Discussions on the “difficult issue” of end-of-life care are needed now more than ever, the health minister said this morning.
Kim Wilson said a proper debate was “vital to ensure our last days are comfortable, meaningful and affordable”.
Ms Wilson added: “We have a lot of fear and discomfort with talking about death.
“However not talking about it doesn’t prevent it.”
Ms Wilson, speaking in the House of Assembly, said conversations must “question and address” gaps in both quality and quantity in the island’s healthcare system.
She said the average Bermudian life expectancy of 81 was a “great achievement” — but brought problems in its wake.
The minister explained: “Greater longevity means, for example, that we now require care for longer periods of time, and that we are more likely to have decreased quality of life during our final years.
“Accordingly, the default response in healthcare is for aggressive intervention unless the patient, or their responsible person, states otherwise.
“The question we must ask ourselves is this — are such interventions wanted by the individual in question?”
Ms Wilson said her ministry wanted to support discussions and help educate members of the public on their options.
She added: “The recent inclusion of the palliative home care benefit under the standard health benefit is one step in this direction, as well as the personal home care benefit offered through HIP and FutureCare.”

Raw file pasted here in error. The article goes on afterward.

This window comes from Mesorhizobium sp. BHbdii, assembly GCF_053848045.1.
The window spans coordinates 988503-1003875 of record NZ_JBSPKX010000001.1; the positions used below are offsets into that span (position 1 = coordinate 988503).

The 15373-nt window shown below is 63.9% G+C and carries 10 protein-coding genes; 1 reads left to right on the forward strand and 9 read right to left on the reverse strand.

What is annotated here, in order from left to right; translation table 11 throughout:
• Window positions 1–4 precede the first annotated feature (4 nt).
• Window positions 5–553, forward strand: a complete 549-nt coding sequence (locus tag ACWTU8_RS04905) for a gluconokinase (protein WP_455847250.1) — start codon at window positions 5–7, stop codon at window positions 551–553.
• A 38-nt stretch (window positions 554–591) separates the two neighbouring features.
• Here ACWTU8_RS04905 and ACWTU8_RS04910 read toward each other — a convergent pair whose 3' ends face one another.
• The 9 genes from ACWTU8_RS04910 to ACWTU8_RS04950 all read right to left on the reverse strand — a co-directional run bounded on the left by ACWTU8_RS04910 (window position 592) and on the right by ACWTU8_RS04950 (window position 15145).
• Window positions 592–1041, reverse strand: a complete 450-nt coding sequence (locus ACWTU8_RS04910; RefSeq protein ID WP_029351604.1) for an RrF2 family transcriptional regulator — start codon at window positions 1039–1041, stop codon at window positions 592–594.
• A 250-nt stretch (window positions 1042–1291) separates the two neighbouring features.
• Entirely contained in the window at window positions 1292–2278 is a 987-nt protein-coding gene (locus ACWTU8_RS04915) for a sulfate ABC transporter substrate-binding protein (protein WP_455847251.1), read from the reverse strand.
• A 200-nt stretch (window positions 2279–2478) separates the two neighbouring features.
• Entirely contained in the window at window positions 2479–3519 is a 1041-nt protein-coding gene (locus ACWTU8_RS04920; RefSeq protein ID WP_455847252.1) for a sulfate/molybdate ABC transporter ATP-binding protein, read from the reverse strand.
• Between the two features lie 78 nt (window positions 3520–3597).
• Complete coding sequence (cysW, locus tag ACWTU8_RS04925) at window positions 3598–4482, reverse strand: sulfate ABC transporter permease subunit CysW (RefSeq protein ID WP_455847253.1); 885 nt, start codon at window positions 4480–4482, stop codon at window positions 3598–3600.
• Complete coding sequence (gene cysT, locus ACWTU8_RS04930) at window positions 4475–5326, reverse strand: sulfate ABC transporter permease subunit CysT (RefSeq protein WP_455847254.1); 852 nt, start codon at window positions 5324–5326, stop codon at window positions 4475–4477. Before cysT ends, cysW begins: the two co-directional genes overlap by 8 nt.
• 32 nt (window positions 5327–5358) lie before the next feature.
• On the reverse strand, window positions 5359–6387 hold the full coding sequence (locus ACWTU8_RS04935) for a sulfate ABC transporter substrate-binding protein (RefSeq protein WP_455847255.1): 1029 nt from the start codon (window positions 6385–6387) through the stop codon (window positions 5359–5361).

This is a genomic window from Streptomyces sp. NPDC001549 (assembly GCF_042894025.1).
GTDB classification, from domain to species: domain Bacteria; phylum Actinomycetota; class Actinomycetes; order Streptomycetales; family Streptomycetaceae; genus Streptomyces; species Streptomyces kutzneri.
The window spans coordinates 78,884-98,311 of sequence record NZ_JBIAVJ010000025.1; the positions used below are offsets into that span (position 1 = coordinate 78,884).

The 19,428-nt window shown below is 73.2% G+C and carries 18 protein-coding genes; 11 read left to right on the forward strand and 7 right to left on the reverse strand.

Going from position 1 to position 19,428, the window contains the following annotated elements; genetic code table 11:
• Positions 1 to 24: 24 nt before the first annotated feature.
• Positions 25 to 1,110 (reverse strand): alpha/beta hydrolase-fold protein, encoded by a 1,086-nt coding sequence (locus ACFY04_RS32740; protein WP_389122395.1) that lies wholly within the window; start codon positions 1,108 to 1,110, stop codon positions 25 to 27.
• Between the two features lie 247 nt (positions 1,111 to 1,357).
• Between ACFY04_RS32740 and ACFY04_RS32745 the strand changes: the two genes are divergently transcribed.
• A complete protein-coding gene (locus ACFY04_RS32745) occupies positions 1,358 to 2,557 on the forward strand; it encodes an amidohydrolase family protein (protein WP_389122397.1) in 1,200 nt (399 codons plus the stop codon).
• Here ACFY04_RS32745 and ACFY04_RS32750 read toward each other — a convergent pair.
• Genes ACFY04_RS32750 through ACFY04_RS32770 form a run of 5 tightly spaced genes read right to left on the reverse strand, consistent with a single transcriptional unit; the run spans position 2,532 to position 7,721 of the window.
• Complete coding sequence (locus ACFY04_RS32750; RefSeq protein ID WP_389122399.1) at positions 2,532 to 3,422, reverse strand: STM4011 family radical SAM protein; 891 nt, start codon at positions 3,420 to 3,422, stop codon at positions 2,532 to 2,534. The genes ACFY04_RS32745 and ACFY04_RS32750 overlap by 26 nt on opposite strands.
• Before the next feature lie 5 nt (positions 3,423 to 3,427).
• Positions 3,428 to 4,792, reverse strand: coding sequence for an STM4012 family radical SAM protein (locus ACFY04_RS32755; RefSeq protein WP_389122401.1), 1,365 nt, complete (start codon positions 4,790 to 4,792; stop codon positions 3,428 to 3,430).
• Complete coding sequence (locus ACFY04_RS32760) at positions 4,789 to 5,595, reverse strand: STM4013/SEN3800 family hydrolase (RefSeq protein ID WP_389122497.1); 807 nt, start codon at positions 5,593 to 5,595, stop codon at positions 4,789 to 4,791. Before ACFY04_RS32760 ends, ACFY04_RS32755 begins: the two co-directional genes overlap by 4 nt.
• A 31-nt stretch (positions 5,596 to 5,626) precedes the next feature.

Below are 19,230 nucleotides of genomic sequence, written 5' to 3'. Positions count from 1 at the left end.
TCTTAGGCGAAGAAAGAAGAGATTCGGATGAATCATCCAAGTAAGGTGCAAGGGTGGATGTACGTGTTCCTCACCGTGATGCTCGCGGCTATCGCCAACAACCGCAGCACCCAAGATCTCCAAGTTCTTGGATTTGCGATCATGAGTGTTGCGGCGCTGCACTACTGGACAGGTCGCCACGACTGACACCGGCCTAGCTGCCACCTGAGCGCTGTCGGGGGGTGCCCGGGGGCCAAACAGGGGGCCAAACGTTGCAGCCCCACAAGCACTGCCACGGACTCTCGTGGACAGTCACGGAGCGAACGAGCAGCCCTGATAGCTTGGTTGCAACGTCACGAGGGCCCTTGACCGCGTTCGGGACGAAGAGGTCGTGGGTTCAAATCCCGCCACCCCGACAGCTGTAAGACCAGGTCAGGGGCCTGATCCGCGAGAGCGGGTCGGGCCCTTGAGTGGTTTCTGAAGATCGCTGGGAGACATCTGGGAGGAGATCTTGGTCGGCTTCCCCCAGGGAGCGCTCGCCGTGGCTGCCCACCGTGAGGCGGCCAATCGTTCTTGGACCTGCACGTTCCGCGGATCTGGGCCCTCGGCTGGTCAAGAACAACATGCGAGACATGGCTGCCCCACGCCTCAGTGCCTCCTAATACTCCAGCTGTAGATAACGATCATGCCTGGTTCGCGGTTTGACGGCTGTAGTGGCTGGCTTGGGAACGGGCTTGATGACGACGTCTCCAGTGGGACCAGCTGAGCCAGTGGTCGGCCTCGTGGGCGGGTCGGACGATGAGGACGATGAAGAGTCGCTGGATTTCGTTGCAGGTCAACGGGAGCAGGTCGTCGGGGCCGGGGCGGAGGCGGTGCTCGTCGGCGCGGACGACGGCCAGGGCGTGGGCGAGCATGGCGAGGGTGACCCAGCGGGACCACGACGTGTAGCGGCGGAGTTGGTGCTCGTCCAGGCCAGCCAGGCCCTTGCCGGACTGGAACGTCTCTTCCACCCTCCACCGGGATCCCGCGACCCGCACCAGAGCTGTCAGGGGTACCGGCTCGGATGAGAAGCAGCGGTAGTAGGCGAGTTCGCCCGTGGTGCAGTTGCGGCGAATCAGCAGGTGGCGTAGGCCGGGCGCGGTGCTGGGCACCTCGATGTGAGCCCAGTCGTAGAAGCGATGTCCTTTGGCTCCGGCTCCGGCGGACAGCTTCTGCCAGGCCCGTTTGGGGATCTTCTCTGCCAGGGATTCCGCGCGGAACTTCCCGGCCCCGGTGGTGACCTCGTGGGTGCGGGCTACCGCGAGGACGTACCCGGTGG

She said the benefits would allow those nearing the end of their lives to stay in their homes longer, and to be cared for in a “more humane manner”.
Ms Wilson praised Friends of Hospice for multiple events held last month regarding palliative care, and two events held this year specifically addressing end-of-life conversations.
The minister said: “This work from the community is vital to begin to shift the understanding, expectations and culture around death and end-of-life care.”
She encouraged everyone to visit at the Ageing and Disability Services’ resource page on the Government’s website for information on how to start end-of-life discussions.
Mr Wilson added: “We also encourage people to get involved in these discussions with their loved ones and their doctors.
“It is never too soon to start.”
• To read Ms Wilson’s statement in full, click on the PDF under “Related Media”